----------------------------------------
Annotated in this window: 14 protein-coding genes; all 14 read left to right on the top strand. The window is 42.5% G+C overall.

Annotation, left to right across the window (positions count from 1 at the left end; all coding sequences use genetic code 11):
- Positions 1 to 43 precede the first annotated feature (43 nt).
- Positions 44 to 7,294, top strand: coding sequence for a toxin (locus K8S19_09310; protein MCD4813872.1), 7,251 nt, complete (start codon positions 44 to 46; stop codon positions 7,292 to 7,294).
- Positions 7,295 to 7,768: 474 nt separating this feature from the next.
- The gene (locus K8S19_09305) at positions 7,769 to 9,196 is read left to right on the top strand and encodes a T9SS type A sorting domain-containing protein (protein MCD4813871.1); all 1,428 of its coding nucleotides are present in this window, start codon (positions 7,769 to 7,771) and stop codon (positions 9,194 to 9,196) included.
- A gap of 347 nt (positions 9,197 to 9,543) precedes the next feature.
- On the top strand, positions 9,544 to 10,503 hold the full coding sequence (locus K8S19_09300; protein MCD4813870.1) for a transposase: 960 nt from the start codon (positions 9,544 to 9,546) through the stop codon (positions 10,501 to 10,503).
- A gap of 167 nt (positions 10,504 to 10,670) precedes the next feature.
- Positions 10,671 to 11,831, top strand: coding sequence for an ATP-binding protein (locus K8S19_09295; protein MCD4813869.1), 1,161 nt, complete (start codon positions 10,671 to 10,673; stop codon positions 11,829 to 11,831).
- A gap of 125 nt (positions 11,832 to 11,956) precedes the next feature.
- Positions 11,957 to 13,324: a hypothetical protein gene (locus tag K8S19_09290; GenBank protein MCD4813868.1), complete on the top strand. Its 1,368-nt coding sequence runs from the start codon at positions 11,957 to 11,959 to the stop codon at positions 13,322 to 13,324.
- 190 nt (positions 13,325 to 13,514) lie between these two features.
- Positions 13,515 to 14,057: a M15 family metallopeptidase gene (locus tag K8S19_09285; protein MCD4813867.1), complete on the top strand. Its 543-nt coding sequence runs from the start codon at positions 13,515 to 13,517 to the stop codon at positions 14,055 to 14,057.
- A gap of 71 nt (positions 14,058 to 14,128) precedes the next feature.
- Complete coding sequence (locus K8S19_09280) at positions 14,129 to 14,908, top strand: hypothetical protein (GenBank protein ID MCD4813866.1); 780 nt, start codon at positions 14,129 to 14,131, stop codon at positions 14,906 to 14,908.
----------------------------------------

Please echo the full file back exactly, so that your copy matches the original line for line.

Annotated in this window: 14 protein-coding genes; all 14 read left to right on the top strand. The window is 42.5% G+C overall.

Annotation, left to right across the window (positions count from 1 at the left end; all coding sequences use genetic code 11):
- Positions 1 to 43 precede the first annotated feature (43 nt).
- Positions 44 to 7,294, top strand: coding sequence for a toxin (locus K8S19_09310; protein MCD4813872.1), 7,251 nt, complete (start codon positions 44 to 46; stop codon positions 7,292 to 7,294).
- Positions 7,295 to 7,768: 474 nt separating this feature from the next.
- The gene (locus K8S19_09305) at positions 7,769 to 9,196 is read left to right on the top strand and encodes a T9SS type A sorting domain-containing protein (protein MCD4813871.1); all 1,428 of its coding nucleotides are present in this window, start codon (positions 7,769 to 7,771) and stop codon (positions 9,194 to 9,196) included.
- A gap of 347 nt (positions 9,197 to 9,543) precedes the next feature.
- On the top strand, positions 9,544 to 10,503 hold the full coding sequence (locus K8S19_09300; protein MCD4813870.1) for a transposase: 960 nt from the start codon (positions 9,544 to 9,546) through the stop codon (positions 10,501 to 10,503).
- A gap of 167 nt (positions 10,504 to 10,670) precedes the next feature.
- Positions 10,671 to 11,831, top strand: coding sequence for an ATP-binding protein (locus K8S19_09295; protein MCD4813869.1), 1,161 nt, complete (start codon positions 10,671 to 10,673; stop codon positions 11,829 to 11,831).
- A gap of 125 nt (positions 11,832 to 11,956) precedes the next feature.
- Positions 11,957 to 13,324: a hypothetical protein gene (locus tag K8S19_09290; GenBank protein MCD4813868.1), complete on the top strand. Its 1,368-nt coding sequence runs from the start codon at positions 11,957 to 11,959 to the stop codon at positions 13,322 to 13,324.
- 190 nt (positions 13,325 to 13,514) lie between these two features.
- Positions 13,515 to 14,057: a M15 family metallopeptidase gene (locus tag K8S19_09285; protein MCD4813867.1), complete on the top strand. Its 543-nt coding sequence runs from the start codon at positions 13,515 to 13,517 to the stop codon at positions 14,055 to 14,057.
- A gap of 71 nt (positions 14,058 to 14,128) precedes the next feature.
- Complete coding sequence (locus K8S19_09280) at positions 14,129 to 14,908, top strand: hypothetical protein (GenBank protein ID MCD4813866.1); 780 nt, start codon at positions 14,129 to 14,131, stop codon at positions 14,906 to 14,908.